Storytelling in Science: The Cell as Your Favorite Restaurant Part I

Many say storytelling in science is a great way to describe complex material in an understandable way for the masses. In this post, I will try to use an analogy to illustrate the complexity of a typical motile bacterial cell.

Microbial Physiology through Storytelling

If there is anything Americans know, it’s food. We are a nation obsessed with food and frequent restaurants on a regular basis.

Imagine your favorite restaurant as one huge bacterial cell.

When I travel to another city, I can’t rely on habit to guide me to a restaurant for dinner. I have to search for it while driving down the road. In order to know when I have found the restaurant I am searching for, I must rely on signs telling everyone what the restaurant is. The sign is a way to recognize and identify the building as i) a restaurant and ii) the specific type of restaurant. Bacteria do the same. They have ‘signs’ (proteins and other molecules) attached to the outside of the cell that lets other cells around identify what the cell is. I go into the restaurant through a door that allows patrons to move in and out of the building like bacteria have gates or channels that allow molecules to move in and out of the cell. Almost always, patrons are different leaving than they were when entering the restaurant; filled with yummy food they consumed and perhaps stopping to make a deposit in the waste room before leaving. Many molecules that leave a cell are different than those that enter. The workers of the restaurant have to keep track of the number of patrons entering and leaving the building to efficiently serve the patrons. Each employee has a specific job to do for very specific patrons. The employees have to identify their patrons and serve them as described by the bosses. Bacteria have an array of workers (proteins and protein complexes) that have very specific job descriptions depending on the patrons (substrates and product molecules) present in the cell. The restaurant survives by serving as many patrons as possible efficiently and correctly just as a cell must survive by responding correctly and quickly to everything in its environment.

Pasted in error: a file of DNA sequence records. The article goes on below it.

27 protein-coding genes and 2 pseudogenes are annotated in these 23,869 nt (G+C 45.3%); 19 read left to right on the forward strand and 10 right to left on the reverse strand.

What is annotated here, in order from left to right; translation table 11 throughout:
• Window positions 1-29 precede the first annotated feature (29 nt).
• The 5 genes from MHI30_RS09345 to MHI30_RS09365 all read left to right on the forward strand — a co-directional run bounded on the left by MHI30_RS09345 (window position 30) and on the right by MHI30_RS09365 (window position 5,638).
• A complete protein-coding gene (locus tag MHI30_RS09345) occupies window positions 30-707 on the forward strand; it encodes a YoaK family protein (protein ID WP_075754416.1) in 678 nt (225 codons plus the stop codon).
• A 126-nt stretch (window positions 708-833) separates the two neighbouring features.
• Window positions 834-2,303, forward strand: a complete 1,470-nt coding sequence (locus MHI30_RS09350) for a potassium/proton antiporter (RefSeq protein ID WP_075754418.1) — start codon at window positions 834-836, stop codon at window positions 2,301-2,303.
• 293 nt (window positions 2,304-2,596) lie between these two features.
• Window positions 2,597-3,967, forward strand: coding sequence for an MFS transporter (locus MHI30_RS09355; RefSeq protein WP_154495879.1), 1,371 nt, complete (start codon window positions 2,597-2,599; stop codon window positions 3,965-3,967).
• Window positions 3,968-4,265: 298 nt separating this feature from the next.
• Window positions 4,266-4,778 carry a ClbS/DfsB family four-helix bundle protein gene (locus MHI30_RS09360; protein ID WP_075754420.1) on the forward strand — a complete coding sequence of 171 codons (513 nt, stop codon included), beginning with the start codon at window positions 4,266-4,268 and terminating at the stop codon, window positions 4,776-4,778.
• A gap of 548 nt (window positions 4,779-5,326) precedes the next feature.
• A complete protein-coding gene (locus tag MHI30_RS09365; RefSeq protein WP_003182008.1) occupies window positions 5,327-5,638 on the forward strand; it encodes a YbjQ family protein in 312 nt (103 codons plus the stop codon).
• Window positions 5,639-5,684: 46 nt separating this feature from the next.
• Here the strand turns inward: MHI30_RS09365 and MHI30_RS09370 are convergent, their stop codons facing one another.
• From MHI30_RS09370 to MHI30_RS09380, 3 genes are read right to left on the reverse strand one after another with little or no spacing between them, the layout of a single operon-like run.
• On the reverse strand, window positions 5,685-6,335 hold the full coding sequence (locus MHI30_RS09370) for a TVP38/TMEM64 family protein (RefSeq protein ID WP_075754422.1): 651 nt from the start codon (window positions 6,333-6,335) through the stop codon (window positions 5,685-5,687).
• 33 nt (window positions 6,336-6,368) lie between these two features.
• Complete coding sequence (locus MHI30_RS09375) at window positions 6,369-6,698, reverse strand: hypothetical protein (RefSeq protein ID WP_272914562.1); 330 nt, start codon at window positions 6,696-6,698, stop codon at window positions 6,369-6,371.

Images

Images. The page has finally been updated to include my most valued pieces. Hope you all enjoy!

Imaging Cancer Tissue One Chemical At A Time

Since listening to a Gordon Research Conference talk several years ago, I have been simply amazed by the applications developing with use of the mass spectrometer. Imagine being able to ‘see’ a specimen or tissue without use of any lenses or cameras. Not only ‘see’ it but also know the chemical makeup of each point at high resolution.

A new study published online for the journal Proceedings of the National Academy of Sciences explains the application of mass spectrometry imaging (MSI) to cancer tissue. Researchers at the Imperial College London have described a process to make this more applicable in a clinical setting without waiting weeks for a histological assessment by a specialist. This new technique will move cancer histology from the analog to digital age by identifying the actual chemicals within a sample instead of relying on structure.

Reference

Chemo-informatic strategy for imaging mass spectrometry-based hyperspectral profiling of lipid signatures in colorectal cancer. Veselkob et al. doi: 10.1073/pnas.1310524111

First Order of Business When Rich: One Microscope Per Child

animated GIF bacteria, animated GIF, microbiology
Azospirillum brasilense cells swimming in an oxygen gradient. Magnified 40X

It is really sad humans (that seem so determined to destroy this planet) show little regard to the majority of species, most of which are invisible to the naked eye. Most people go through life without knowing the splendor of Mother Nature in all its glory.

It’s hard to believe now the accepted knowledge of society before invention of the microscope around 1590 by Zacharias Janssen (disputed). Everyone had  to rely on their own eyes, while exquisite in their own right, but these are only reliable down to the size of a human hair width. Imagine a world where flies and maggots were thought to spontaneously generate from items such as rotting meat. This was the common knowledge and understanding. After human observation was enhanced by wonderful inventions such as the compound microscope, only then could the true understanding of all things small or distant be studied in acceptable depth.

Imagine if you will looking through a microscope for the first time. You have been told, and believe, you live in a clean world in which if you can’t see it, it does not exist. With true curiosity and virgin eyes, you place a drop of water on a small glass slide and focus upon it with a microscope. Small particles that appear to be moving as if they were swimming come into view. Suddenly, your whole world changes. At the intersection of ignorance and knowledge, powerful things happen.